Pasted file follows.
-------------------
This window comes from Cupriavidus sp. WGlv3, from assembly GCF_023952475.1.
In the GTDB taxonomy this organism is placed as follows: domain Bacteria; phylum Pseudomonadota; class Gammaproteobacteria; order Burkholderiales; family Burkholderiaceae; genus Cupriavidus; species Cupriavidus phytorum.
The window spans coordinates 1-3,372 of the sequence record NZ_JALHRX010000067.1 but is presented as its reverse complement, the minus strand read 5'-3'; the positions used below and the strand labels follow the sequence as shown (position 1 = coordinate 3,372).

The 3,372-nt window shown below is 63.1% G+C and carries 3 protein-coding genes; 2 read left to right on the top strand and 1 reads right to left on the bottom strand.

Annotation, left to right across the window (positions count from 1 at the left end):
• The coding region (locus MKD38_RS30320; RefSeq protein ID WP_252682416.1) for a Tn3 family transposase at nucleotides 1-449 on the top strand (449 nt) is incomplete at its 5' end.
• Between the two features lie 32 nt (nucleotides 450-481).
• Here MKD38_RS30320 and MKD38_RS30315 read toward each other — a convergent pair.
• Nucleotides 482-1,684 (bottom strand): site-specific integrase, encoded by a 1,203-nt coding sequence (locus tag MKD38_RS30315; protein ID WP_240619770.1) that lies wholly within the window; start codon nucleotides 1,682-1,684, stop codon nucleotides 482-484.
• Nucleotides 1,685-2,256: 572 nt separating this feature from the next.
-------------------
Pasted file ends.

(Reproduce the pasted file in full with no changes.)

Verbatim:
This window comes from Cupriavidus sp. WGlv3, from assembly GCF_023952475.1.
In the GTDB taxonomy this organism is placed as follows: domain Bacteria; phylum Pseudomonadota; class Gammaproteobacteria; order Burkholderiales; family Burkholderiaceae; genus Cupriavidus; species Cupriavidus phytorum.
The window spans coordinates 1-3,372 of the sequence record NZ_JALHRX010000067.1 but is presented as its reverse complement, the minus strand read 5'-3'; the positions used below and the strand labels follow the sequence as shown (position 1 = coordinate 3,372).

The 3,372-nt window shown below is 63.1% G+C and carries 3 protein-coding genes; 2 read left to right on the top strand and 1 reads right to left on the bottom strand.

Annotation, left to right across the window (positions count from 1 at the left end):
• The coding region (locus MKD38_RS30320; RefSeq protein ID WP_252682416.1) for a Tn3 family transposase at nucleotides 1-449 on the top strand (449 nt) is incomplete at its 5' end.
• Between the two features lie 32 nt (nucleotides 450-481).
• Here MKD38_RS30320 and MKD38_RS30315 read toward each other — a convergent pair.
• Nucleotides 482-1,684 (bottom strand): site-specific integrase, encoded by a 1,203-nt coding sequence (locus tag MKD38_RS30315; protein ID WP_240619770.1) that lies wholly within the window; start codon nucleotides 1,682-1,684, stop codon nucleotides 482-484.
• Nucleotides 1,685-2,256: 572 nt separating this feature from the next.